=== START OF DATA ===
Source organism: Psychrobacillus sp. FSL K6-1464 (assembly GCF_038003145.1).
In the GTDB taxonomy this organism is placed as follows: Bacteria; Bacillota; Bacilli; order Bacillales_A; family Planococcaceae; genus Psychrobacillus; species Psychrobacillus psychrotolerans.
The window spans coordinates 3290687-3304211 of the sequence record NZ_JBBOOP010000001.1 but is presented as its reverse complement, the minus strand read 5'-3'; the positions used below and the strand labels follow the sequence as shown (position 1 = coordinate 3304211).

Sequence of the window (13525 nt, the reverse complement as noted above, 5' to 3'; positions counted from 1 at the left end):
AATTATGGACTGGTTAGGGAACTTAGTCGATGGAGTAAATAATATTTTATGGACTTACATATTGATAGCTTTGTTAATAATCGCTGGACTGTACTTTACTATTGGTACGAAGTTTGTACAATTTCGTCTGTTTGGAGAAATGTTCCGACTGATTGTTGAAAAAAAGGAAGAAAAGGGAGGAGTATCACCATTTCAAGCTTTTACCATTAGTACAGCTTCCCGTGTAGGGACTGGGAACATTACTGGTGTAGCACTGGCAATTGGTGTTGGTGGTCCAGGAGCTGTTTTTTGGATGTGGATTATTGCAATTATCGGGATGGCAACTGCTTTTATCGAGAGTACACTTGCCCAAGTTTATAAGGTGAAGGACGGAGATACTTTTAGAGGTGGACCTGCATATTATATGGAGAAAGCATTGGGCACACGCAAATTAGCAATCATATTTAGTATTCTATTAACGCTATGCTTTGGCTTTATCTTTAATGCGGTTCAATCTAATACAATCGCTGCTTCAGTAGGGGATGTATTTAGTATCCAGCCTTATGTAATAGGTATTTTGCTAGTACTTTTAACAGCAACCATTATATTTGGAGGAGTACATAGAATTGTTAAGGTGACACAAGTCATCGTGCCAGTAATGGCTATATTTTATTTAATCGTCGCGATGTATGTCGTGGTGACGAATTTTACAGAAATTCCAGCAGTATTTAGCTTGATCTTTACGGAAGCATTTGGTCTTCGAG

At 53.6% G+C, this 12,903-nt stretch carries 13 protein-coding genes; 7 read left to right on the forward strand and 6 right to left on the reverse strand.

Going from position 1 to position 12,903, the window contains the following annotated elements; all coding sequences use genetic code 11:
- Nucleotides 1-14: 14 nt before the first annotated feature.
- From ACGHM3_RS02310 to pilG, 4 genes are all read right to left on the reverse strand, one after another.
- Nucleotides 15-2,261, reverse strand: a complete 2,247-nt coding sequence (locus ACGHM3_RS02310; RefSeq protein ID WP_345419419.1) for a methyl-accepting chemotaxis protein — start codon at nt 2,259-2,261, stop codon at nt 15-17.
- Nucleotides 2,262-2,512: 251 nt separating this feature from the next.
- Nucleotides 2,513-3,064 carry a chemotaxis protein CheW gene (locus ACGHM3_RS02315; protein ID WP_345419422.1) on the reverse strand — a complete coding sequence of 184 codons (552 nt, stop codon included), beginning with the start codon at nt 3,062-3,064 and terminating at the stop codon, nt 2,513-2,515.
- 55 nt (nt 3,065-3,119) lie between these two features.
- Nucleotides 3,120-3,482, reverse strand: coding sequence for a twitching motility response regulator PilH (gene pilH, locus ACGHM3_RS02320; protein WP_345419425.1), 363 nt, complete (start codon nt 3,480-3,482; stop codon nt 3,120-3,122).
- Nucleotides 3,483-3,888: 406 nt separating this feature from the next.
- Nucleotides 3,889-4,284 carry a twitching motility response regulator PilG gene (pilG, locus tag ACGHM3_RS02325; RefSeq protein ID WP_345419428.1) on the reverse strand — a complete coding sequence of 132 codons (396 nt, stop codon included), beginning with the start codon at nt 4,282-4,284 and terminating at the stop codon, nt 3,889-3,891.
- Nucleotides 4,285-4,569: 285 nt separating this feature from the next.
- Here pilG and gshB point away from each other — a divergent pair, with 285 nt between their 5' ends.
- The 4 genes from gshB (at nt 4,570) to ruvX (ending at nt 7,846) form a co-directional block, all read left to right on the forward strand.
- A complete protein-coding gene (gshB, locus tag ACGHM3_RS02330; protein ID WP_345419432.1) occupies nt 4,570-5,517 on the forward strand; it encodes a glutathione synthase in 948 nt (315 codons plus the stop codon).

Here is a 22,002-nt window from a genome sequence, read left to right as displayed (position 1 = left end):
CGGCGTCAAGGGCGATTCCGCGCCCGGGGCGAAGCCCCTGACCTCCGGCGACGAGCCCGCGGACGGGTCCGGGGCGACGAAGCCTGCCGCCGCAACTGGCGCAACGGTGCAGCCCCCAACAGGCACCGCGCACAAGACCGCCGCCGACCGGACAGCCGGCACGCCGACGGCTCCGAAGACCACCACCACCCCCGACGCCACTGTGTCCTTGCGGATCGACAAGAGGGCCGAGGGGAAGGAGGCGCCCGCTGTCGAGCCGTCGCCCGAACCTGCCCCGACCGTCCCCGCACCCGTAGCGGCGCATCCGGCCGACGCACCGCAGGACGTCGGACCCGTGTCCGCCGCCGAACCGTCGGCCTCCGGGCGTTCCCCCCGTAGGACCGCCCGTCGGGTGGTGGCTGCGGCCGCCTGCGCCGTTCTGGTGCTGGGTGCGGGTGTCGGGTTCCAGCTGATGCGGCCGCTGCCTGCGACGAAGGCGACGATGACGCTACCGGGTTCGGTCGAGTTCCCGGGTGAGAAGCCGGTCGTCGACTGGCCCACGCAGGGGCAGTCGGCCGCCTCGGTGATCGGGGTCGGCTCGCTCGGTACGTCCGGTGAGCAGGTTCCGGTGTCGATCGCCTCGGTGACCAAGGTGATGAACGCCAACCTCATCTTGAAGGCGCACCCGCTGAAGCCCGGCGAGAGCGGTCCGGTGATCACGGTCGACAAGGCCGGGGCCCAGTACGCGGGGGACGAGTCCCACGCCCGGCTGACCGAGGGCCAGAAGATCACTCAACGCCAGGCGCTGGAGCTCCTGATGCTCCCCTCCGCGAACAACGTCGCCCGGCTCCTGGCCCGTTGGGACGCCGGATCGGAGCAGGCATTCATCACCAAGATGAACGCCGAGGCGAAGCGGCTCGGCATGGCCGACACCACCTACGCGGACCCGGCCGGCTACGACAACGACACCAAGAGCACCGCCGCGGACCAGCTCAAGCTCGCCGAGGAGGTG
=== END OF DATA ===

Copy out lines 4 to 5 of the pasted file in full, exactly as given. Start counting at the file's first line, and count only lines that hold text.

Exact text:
Sequence of the window (13525 nt, the reverse complement as noted above, 5' to 3'; positions counted from 1 at the left end):
AATTATGGACTGGTTAGGGAACTTAGTCGATGGAGTAAATAATATTTTATGGACTTACATATTGATAGCTTTGTTAATAATCGCTGGACTGTACTTTACTATTGGTACGAAGTTTGTACAATTTCGTCTGTTTGGAGAAATGTTCCGACTGATTGTTGAAAAAAAGGAAGAAAAGGGAGGAGTATCACCATTTCAAGCTTTTACCATTAGTACAGCTTCCCGTGTAGGGACTGGGAACATTACTGGTGTAGCACTGGCAATTGGTGTTGGTGGTCCAGGAGCTGTTTTTTGGATGTGGATTATTGCAATTATCGGGATGGCAACTGCTTTTATCGAGAGTACACTTGCCCAAGTTTATAAGGTGAAGGACGGAGATACTTTTAGAGGTGGACCTGCATATTATATGGAGAAAGCATTGGGCACACGCAAATTAGCAATCATATTTAGTATTCTATTAACGCTATGCTTTGGCTTTATCTTTAATGCGGTTCAATCTAATACAATCGCTGCTTCAGTAGGGGATGTATTTAGTATCCAGCCTTATGTAATAGGTATTTTGCTAGTACTTTTAACAGCAACCATTATATTTGGAGGAGTACATAGAATTGTTAAGGTGACACAAGTCATCGTGCCAGTAATGGCTATATTTTATTTAATCGTCGCGATGTATGTCGTGGTGACGAATTTTACAGAAATTCCAGCAGTATTTAGCTTGATCTTTACGGAAGCATTTGGTCTTCGAG